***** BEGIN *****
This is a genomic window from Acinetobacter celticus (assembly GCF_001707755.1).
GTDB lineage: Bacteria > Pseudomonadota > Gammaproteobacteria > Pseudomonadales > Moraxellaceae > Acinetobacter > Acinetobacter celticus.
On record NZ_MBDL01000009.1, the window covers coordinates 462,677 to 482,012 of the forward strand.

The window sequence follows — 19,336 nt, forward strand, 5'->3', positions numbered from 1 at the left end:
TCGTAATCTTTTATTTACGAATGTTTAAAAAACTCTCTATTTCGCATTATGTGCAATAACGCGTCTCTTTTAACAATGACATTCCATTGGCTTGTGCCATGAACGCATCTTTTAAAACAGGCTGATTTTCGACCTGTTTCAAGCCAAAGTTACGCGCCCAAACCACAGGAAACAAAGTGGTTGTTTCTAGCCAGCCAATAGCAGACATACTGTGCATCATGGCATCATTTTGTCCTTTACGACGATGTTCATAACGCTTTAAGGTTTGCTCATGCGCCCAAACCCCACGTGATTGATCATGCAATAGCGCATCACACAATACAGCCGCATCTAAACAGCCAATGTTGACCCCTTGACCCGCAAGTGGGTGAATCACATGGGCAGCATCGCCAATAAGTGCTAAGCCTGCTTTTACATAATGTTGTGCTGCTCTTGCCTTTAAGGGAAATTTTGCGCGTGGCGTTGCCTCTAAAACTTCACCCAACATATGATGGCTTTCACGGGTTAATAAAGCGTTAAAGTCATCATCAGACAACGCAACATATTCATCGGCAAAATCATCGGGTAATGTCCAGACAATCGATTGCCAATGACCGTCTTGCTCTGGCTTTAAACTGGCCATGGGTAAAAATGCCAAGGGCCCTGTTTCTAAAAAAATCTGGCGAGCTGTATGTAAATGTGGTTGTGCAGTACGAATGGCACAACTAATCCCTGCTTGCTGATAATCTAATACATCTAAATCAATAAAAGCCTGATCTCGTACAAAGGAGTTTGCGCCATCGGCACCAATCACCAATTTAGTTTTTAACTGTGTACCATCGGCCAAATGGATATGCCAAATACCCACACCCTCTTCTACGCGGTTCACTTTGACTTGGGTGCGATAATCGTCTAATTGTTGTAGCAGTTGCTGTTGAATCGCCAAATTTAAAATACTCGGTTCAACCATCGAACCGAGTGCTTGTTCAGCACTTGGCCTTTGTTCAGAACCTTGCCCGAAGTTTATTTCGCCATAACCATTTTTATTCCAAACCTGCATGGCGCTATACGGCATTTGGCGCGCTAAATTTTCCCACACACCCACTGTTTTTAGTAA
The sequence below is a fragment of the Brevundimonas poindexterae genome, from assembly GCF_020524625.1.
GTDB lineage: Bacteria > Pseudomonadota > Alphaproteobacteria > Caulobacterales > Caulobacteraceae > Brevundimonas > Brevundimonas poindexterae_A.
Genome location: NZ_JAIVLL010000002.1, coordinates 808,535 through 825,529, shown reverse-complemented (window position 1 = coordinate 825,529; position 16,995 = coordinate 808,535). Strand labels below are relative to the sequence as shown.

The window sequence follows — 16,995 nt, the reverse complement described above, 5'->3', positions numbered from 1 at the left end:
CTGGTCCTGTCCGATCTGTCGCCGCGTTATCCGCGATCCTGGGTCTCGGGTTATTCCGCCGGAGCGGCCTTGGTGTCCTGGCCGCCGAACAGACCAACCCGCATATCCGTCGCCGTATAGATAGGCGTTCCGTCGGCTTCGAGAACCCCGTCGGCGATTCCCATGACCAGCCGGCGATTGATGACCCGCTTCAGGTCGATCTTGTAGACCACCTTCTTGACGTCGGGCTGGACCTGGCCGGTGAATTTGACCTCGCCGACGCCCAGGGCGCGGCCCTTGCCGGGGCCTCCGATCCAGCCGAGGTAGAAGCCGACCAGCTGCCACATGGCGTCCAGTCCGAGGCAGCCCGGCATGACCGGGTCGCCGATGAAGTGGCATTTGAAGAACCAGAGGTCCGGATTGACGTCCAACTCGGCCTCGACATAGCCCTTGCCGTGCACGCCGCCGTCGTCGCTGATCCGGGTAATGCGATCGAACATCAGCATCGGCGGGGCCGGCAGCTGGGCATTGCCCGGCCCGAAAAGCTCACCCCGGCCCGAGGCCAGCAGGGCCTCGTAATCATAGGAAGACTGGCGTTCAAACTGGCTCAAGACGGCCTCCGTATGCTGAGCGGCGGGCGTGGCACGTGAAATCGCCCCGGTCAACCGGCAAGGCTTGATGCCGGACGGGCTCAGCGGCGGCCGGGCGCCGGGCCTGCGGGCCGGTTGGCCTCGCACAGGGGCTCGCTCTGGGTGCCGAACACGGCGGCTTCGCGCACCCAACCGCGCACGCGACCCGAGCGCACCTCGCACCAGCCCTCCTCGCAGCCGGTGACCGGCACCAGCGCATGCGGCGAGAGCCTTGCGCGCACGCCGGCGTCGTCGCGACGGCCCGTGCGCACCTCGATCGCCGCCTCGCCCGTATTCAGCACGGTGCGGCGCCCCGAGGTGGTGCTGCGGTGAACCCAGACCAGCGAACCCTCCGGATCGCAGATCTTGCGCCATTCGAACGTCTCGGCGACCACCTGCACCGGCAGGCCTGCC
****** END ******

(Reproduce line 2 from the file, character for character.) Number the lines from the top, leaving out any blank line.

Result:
GTDB lineage: Bacteria > Pseudomonadota > Gammaproteobacteria > Pseudomonadales > Moraxellaceae > Acinetobacter > Acinetobacter celticus.